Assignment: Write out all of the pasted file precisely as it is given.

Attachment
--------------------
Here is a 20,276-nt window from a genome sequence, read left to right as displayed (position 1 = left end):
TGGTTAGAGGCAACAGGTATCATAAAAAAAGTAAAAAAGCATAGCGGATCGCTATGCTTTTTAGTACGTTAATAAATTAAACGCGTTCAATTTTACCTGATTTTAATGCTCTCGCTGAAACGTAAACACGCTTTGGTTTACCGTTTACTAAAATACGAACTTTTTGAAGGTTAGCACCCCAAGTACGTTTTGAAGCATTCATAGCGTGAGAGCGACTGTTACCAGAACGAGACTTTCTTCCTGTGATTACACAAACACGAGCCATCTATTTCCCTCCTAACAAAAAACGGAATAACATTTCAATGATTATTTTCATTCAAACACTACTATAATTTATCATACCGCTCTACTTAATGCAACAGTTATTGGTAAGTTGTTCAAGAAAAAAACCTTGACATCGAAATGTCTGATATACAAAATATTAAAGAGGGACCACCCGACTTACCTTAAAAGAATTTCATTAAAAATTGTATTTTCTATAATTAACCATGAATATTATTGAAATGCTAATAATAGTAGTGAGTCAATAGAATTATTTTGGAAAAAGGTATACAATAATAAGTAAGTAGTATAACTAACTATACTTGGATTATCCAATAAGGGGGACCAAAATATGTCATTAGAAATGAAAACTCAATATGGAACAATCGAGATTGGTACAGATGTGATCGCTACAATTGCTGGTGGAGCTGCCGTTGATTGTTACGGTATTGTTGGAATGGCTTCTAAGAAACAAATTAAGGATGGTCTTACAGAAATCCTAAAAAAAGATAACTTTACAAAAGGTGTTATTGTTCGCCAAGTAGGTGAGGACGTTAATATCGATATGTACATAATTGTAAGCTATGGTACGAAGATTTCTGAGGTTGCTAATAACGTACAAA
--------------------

Here is a 20,276-nt window from a genome sequence, read left to right as displayed (position 1 = left end):
TGGTTAGAGGCAACAGGTATCATAAAAAAAGTAAAAAAGCATAGCGGATCGCTATGCTTTTTAGTACGTTAATAAATTAAACGCGTTCAATTTTACCTGATTTTAATGCTCTCGCTGAAACGTAAACACGCTTTGGTTTACCGTTTACTAAAATACGAACTTTTTGAAGGTTAGCACCCCAAGTACGTTTTGAAGCATTCATAGCGTGAGAGCGACTGTTACCAGAACGAGACTTTCTTCCTGTGATTACACAAACACGAGCCATCTATTTCCCTCCTAACAAAAAACGGAATAACATTTCAATGATTATTTTCATTCAAACACTACTATAATTTATCATACCGCTCTACTTAATGCAACAGTTATTGGTAAGTTGTTCAAGAAAAAAACCTTGACATCGAAATGTCTGATATACAAAATATTAAAGAGGGACCACCCGACTTACCTTAAAAGAATTTCATTAAAAATTGTATTTTCTATAATTAACCATGAATATTATTGAAATGCTAATAATAGTAGTGAGTCAATAGAATTATTTTGGAAAAAGGTATACAATAATAAGTAAGTAGTATAACTAACTATACTTGGATTATCCAATAAGGGGGACCAAAATATGTCATTAGAAATGAAAACTCAATATGGAACAATCGAGATTGGTACAGATGTGATCGCTACAATTGCTGGTGGAGCTGCCGTTGATTGTTACGGTATTGTTGGAATGGCTTCTAAGAAACAAATTAAGGATGGTCTTACAGAAATCCTAAAAAAAGATAACTTTACAAAAGGTGTTATTGTTCGCCAAGTAGGTGAGGACGTTAATATCGATATGTACATAATTGTAAGCTATGGTACGAAGATTTCTGAGGTTGCTAATAACGTACAAA